Currently, a wide variety of antimicrobial agents have been proposed to be used as coatings for contact lenses (see, for example, U.S. Pat. No. 5,328,954,). Prior known antimicrobial coatings include antibiotics, lactoferrin, metal chelating agents, substituted and unsubstituted polyhydric phenols, amino phenols, alcohols, acid and amine derivatives, and quaternary ammonium group-containing compounds. However, such antimicrobial coatings have disadvantages and are unsatisfactory. The overuse of antibiotics can lead to proliferation of antibiotic-resistant microorganisms. Other coatings may not have broad spectrum antimicrobial activity, may produce ocular toxicity or allergic reactions, or may adversely affect lens properties required for ensuring corneal health and for providing the patient with good vision and comfort.
Therefore, there is a need for antimicrobial coatings that can provide high bactericidal efficacy and broad spectrum antimicrobial activity coupled with low cytotoxicity. There is also a need for new contact lenses having antimicrobial coatings, which have high bactericidal efficacy, a broad spectrum of antimicrobial activities, and minimal adverse effects on the wearer's ocular health and comfort. Such contact lenses may have increased safety as extended-wear contact lenses which could provide comfort, convenience, and safety.
One object of the invention is to provide an antimicrobial coating which has a high antimicrobial efficacy coupled with low cytotoxicity.
Another object of the invention is to provide a medical device having an antimicrobial coating that has a high antimicrobial efficacy coupled with low cytotoxicity.
A further object of the invention is to provide a cost-effective and efficient process for forming an antimicrobial coating on a medical device.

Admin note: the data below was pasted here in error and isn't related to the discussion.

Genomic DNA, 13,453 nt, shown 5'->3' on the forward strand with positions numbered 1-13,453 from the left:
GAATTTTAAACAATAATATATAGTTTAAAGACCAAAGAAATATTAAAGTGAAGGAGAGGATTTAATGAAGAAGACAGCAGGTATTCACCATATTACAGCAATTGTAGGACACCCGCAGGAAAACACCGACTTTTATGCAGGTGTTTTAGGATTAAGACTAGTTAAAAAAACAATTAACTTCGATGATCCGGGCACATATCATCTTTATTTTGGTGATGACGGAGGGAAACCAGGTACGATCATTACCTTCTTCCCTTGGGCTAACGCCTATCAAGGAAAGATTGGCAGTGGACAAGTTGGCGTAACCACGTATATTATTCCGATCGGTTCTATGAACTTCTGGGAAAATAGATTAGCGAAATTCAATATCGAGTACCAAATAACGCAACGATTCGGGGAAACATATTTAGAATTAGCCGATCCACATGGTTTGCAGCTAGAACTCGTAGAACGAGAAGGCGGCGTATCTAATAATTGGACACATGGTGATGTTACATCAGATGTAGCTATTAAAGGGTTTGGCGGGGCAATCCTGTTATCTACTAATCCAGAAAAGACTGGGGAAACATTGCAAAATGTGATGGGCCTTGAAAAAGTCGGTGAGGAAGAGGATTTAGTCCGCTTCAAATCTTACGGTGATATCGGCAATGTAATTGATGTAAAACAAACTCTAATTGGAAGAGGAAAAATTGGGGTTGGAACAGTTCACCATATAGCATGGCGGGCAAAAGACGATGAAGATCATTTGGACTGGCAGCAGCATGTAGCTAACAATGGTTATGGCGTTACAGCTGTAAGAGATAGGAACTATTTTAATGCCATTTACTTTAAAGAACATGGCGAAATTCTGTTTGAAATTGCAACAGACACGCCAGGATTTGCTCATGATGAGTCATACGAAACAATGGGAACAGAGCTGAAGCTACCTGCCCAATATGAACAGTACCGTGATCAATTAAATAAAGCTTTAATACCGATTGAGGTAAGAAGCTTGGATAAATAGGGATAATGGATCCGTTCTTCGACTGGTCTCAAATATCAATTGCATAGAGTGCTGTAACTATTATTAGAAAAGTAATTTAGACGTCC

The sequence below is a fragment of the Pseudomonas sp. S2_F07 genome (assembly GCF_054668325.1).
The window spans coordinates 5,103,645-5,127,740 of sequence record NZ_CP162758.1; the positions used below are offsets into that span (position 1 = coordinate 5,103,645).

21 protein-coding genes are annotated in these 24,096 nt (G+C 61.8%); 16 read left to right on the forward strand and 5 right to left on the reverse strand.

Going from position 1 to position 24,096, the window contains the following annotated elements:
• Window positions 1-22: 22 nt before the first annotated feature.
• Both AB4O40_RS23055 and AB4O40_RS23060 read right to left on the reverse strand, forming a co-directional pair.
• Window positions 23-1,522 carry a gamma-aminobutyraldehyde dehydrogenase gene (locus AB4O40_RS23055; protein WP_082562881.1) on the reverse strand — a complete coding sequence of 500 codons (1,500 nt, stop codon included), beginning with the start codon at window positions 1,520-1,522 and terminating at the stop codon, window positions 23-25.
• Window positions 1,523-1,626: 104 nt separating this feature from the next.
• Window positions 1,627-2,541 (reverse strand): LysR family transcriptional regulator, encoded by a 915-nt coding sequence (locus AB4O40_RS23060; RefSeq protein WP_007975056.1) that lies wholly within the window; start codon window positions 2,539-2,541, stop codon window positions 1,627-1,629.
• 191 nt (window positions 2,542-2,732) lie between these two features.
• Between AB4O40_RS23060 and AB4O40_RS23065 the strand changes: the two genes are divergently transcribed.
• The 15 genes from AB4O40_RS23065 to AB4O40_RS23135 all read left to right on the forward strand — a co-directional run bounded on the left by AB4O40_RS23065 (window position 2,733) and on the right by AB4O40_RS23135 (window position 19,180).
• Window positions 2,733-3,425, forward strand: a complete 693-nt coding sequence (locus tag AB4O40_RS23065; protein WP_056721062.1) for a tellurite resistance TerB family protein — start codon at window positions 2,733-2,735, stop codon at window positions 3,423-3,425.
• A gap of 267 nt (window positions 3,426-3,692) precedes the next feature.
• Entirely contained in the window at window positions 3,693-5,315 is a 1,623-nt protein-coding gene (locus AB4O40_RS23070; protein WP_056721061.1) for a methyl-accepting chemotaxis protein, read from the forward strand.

SUMMARY OF THE INVENTION
These and other objects of the invention are met by the various aspects of the invention described herein.
The invention, in one aspect, provides a medical device having an antimicrobial surface coating and the following surface properties: a low coefficient of friction characterized by having an averaged value of less than 1.4 and a hydrophilicity characterized by having an averaged contact angle of less than 80 degree. The antimicrobial coating preferably comprises at least one layer of polymeric quaternary ammonium group-containing compound (polyquats) and has a balance of high antimicrobial efficacy and low cytotoxicity.
The invention, in another aspect, provides a method for forming an antimicrobial coating on a medical device. The method comprises applying at least one layer of polymeric quaternary ammonium group-containing compound on a medical device.
These and other aspects of the invention will become apparent from the following description of the presently preferred embodiments. The detailed description is merely illustrative of the invention and does not limit the scope of the invention, which is defined by the appended claims and equivalents thereof. As would be obvious to one skilled in the art, many variations and modifications of the invention may be effected without departing from the spirit and scope of the novel concepts of the disclosure.
DETAILED DESCRIPTION OF THE PREFERRED EMBODIMENTS